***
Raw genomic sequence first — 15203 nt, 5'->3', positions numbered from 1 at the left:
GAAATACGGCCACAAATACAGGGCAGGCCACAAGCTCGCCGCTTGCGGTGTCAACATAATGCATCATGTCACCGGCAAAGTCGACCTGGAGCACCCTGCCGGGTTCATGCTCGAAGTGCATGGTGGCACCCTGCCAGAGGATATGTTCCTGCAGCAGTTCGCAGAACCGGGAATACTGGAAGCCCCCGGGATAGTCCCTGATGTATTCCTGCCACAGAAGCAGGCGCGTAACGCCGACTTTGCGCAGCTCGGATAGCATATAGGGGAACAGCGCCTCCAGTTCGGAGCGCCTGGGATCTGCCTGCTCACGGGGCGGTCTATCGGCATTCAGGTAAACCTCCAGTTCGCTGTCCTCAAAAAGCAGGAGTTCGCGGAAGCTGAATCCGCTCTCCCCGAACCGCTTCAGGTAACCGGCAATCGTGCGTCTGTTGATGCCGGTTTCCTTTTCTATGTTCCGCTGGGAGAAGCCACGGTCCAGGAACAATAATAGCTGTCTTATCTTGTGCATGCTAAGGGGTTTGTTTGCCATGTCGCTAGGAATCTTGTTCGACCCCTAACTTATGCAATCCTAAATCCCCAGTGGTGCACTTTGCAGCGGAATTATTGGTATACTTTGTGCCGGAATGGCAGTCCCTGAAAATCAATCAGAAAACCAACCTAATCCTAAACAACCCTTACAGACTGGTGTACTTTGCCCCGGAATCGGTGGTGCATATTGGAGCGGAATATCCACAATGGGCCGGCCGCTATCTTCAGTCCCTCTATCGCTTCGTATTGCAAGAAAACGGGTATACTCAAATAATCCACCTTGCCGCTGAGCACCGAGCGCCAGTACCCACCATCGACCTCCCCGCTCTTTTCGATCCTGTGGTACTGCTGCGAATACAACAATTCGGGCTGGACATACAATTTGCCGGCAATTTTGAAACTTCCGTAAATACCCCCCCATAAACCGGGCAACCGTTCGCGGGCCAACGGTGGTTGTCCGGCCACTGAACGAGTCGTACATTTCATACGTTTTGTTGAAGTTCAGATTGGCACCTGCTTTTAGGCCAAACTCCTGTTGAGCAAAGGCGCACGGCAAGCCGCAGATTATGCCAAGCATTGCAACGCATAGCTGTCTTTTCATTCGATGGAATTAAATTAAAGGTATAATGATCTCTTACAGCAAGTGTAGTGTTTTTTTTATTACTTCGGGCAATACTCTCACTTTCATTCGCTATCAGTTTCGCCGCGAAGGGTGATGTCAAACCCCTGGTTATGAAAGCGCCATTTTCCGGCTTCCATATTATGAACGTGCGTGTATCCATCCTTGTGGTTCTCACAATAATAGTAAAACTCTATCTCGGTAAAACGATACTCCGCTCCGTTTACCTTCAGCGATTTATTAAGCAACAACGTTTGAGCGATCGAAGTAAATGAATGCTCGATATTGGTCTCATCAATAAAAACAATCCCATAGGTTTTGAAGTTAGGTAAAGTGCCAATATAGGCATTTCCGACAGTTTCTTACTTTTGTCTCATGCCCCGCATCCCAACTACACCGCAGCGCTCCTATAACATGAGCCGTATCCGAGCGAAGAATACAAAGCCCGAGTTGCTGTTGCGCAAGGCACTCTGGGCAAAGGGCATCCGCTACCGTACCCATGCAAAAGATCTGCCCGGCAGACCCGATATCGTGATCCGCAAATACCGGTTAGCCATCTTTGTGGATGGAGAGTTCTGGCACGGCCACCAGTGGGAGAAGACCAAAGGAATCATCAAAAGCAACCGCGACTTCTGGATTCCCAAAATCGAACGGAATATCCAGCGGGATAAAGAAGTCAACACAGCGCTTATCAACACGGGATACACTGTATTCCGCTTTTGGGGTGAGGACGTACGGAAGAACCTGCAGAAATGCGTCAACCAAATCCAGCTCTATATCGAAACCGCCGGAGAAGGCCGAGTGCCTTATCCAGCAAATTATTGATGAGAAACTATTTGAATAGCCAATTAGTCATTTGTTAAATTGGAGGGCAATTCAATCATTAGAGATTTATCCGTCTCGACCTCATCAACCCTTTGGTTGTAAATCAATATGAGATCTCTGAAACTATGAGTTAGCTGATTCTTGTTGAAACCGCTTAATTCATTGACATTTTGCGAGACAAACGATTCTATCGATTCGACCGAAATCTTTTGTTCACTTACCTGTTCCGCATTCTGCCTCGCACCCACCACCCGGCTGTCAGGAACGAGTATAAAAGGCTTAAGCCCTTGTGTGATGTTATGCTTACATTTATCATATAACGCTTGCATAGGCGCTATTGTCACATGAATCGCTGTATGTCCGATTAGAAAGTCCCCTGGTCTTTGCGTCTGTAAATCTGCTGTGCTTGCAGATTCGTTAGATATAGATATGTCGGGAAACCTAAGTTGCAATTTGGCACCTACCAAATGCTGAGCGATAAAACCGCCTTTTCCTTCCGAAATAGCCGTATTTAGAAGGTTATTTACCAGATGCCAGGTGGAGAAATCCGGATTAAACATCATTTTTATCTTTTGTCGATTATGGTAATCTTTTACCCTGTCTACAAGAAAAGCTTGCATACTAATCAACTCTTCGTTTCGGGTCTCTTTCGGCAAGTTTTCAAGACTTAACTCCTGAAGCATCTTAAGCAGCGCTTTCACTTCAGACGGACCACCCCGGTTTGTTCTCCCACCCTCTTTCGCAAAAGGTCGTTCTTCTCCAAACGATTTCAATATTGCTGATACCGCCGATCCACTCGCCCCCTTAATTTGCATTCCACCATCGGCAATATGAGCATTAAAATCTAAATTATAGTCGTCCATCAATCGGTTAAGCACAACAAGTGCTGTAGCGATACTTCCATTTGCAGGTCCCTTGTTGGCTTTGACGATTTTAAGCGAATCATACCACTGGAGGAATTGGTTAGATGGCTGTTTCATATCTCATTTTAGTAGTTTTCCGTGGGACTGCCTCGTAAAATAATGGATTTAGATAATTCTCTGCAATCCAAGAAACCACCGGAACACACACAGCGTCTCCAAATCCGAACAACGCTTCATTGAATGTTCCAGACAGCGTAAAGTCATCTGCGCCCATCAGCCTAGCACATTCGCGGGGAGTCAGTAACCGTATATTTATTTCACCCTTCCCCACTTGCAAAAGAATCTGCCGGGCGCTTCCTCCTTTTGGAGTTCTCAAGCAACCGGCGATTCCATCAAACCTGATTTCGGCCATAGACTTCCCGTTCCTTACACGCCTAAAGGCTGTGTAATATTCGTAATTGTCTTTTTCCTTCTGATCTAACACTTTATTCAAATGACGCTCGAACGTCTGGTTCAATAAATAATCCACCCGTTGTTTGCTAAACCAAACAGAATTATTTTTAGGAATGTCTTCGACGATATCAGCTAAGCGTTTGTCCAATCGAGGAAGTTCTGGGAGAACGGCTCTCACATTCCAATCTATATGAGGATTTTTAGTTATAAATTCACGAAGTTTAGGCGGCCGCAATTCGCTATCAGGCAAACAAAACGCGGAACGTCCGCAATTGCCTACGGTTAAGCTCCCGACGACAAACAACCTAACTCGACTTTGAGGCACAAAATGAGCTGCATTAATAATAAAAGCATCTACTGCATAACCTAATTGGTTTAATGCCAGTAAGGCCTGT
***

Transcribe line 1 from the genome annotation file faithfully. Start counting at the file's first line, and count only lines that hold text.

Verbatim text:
Raw genomic sequence first — 15203 nt, 5'->3', positions numbered from 1 at the left: